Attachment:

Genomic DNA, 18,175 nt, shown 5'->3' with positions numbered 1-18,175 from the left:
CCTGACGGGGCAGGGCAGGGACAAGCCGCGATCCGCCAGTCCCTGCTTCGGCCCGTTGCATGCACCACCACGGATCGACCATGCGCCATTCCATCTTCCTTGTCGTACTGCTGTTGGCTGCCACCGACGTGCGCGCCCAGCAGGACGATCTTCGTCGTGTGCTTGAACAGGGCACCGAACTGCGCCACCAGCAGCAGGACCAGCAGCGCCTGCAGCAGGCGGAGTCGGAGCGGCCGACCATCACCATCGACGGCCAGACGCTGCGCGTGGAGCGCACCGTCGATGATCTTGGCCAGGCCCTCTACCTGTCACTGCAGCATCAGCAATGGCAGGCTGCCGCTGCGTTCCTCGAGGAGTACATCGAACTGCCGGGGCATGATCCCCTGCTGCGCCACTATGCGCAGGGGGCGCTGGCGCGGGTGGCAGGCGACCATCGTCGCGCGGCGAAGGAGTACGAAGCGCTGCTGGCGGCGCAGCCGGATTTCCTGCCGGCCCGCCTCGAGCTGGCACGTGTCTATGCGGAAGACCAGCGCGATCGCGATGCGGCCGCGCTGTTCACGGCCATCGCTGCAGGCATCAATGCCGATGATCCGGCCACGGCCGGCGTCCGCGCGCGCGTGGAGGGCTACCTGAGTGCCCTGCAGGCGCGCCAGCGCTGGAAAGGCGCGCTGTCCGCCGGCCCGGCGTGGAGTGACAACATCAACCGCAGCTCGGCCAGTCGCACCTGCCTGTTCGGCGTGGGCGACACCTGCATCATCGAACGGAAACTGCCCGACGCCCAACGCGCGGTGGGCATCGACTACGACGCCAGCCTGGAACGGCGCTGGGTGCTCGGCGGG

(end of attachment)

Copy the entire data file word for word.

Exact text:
Genomic DNA, 18,175 nt, shown 5'->3' with positions numbered 1-18,175 from the left:
CCTGACGGGGCAGGGCAGGGACAAGCCGCGATCCGCCAGTCCCTGCTTCGGCCCGTTGCATGCACCACCACGGATCGACCATGCGCCATTCCATCTTCCTTGTCGTACTGCTGTTGGCTGCCACCGACGTGCGCGCCCAGCAGGACGATCTTCGTCGTGTGCTTGAACAGGGCACCGAACTGCGCCACCAGCAGCAGGACCAGCAGCGCCTGCAGCAGGCGGAGTCGGAGCGGCCGACCATCACCATCGACGGCCAGACGCTGCGCGTGGAGCGCACCGTCGATGATCTTGGCCAGGCCCTCTACCTGTCACTGCAGCATCAGCAATGGCAGGCTGCCGCTGCGTTCCTCGAGGAGTACATCGAACTGCCGGGGCATGATCCCCTGCTGCGCCACTATGCGCAGGGGGCGCTGGCGCGGGTGGCAGGCGACCATCGTCGCGCGGCGAAGGAGTACGAAGCGCTGCTGGCGGCGCAGCCGGATTTCCTGCCGGCCCGCCTCGAGCTGGCACGTGTCTATGCGGAAGACCAGCGCGATCGCGATGCGGCCGCGCTGTTCACGGCCATCGCTGCAGGCATCAATGCCGATGATCCGGCCACGGCCGGCGTCCGCGCGCGCGTGGAGGGCTACCTGAGTGCCCTGCAGGCGCGCCAGCGCTGGAAAGGCGCGCTGTCCGCCGGCCCGGCGTGGAGTGACAACATCAACCGCAGCTCGGCCAGTCGCACCTGCCTGTTCGGCGTGGGCGACACCTGCATCATCGAACGGAAACTGCCCGACGCCCAACGCGCGGTGGGCATCGACTACGACGCCAGCCTGGAACGGCGCTGGGTGCTCGGCGGG